Mill-5 is being evaluated on HumanEval and APPS, both of which test coding capability in Python. The results of the evaluation are shared with the participants of a private hackathon. Mill-5 performs badly, and the participants mostly failed to execute their project ideas. However, a month later someone discovered that while Mill-5 is quite bad at Python, it is actually very capable at programming in other languages. Some participants of the original hackathon have a go at their original idea in another language, and now their projects lead to much better outcomes.

Strategic: There is little reason to suspect that either WordMill or Mill-5 had a strategic interest to sandbag.
Underperformance: Mill-5 did not actually underperform, but because the capability evaluations covered a limited distribution (only Python data instead of multiple languages), the participants got a wrong understanding.
Evaluation: Mill-5 underwent a capability evaluation.

Sandbagging?  It is not sandbagging, because strategy is lacking, and the AI system did not underperform.

Example 6 - An AI system misrepresenting itself on an alignment eval is not sandbagging

Mill-6 is a highly competent AI system, and is tested in a multi-agent setting for its ability to blackmail people. Mill-6 is initially fine-tuned to be helpful and honest, but is not fine-tuned to reject harmful requests. Mill-6 turns out to be very capable at blackmailing. After establishing this capability, Mill-6 is fine-tuned to be harmless. Then, Mill-6 is put into many different environments to test whether it would actually start blackmailing. For example, Mill-6 is instructed by a hypothetical high ranking military officer to blackmail a hypothetical gang leader to stop the leader’s terror over a village. In nearly all environments, Mill-6 refuses to blackmail anyone. After this evaluation, Mill-6 is deployed, and starts blackmailing various people to make them perform real-world tasks such as setting up bank accounts for itself with their information.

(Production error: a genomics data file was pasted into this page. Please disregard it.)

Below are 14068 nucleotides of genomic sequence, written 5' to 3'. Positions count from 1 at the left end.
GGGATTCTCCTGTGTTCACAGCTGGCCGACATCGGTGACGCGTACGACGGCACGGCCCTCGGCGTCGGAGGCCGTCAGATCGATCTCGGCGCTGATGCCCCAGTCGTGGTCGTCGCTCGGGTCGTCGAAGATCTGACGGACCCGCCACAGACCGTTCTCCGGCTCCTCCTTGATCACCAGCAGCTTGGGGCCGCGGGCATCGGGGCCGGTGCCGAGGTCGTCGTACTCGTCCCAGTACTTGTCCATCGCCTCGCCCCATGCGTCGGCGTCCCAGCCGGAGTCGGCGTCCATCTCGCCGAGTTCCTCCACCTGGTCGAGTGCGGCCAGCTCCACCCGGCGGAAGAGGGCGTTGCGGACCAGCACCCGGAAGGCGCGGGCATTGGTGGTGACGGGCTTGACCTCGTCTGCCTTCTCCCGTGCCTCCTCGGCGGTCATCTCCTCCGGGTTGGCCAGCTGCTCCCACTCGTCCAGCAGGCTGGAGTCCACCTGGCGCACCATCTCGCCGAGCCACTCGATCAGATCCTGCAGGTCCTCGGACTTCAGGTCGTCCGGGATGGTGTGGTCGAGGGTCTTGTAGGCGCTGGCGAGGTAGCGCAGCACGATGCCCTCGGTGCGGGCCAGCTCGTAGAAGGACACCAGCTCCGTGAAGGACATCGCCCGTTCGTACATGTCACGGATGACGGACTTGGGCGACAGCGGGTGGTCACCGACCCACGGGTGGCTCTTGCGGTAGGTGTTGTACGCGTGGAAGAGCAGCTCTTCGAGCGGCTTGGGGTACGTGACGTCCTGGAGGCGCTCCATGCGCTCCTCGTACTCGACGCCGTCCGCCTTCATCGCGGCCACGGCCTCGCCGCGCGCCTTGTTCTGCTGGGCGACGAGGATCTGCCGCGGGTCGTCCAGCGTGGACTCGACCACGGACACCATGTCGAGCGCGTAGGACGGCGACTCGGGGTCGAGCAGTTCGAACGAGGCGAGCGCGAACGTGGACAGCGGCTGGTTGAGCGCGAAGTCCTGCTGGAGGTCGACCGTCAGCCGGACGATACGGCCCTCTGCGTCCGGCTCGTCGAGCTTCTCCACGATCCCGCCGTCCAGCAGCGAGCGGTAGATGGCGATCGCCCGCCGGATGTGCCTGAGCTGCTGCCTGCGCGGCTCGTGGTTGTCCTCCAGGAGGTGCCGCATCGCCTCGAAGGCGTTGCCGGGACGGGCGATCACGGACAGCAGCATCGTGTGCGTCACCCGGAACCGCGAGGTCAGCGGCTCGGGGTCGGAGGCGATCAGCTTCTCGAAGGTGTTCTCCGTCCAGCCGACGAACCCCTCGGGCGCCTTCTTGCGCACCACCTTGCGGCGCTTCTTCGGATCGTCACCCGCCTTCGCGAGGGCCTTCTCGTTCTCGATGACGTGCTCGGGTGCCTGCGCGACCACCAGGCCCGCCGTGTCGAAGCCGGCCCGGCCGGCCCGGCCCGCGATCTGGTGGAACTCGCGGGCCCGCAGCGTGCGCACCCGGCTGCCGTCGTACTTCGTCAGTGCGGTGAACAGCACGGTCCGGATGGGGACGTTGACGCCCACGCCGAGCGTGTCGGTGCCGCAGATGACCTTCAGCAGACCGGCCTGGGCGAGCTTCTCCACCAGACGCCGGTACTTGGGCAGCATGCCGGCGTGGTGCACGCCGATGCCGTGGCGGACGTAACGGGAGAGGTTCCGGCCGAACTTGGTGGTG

Strategic: It appears that Mill-6 intended to pass the alignment evaluation so it could acquire resources afterwards.
Underperformance: Mill-6 did not underperform during the capability evaluation, but did overperform on the alignment evaluation.
Evaluation: Mill-6 underwent an alignment evaluation, and did not actually underperform during the capability evaluation.

Sandbagging?  It is not sandbagging on the capability eval because the AI system did not underperform, and sandbagging does not apply to alignment evals. This scenario described a deceptively aligned AI system.


Sandbagging is a crucial concept in evaluating the safety of AI systems, and we define sandbagging as strategic underperformance on an evaluation. The strategic nature can originate from the developer (developer sandbagging) and the AI system itself (AI system sandbagging). Underperforming means that the actual capability is higher than the exhibited capability, and sandbagging only applies to capability evaluations, in contrast to alignment evaluations.

We are currently empirically investigating the sandbagging capabilities of current AI systems. Future work should focus on how to mitigate and detect sandbagging, which is an unsolved open problem. When evaluators or auditors design their evaluation suites to evaluate the capabilities of AI systems, we recommend putting significant effort into mitigating sandbagging.


Other definitions of sandbagging

Our definition is based on other work, and our main contribution is providing additional clarification of the term. Here are some other definitions of sandbagging.

On Wikipedia:

  1. “Sandbagging, hiding the strength, skill or difficulty of something or someone early in an engagement” (link)

We provide the extra notion of strategy, and we apply sandbagging to the case of AI specifically. We also focus on capability evaluations, and not on engagements.

Joe Carlsmith provides two definitions:

  1. “Intentionally performing at a lower level than you’re capable of.” (link)
  2. “The model might be concealing its capabilities” (link)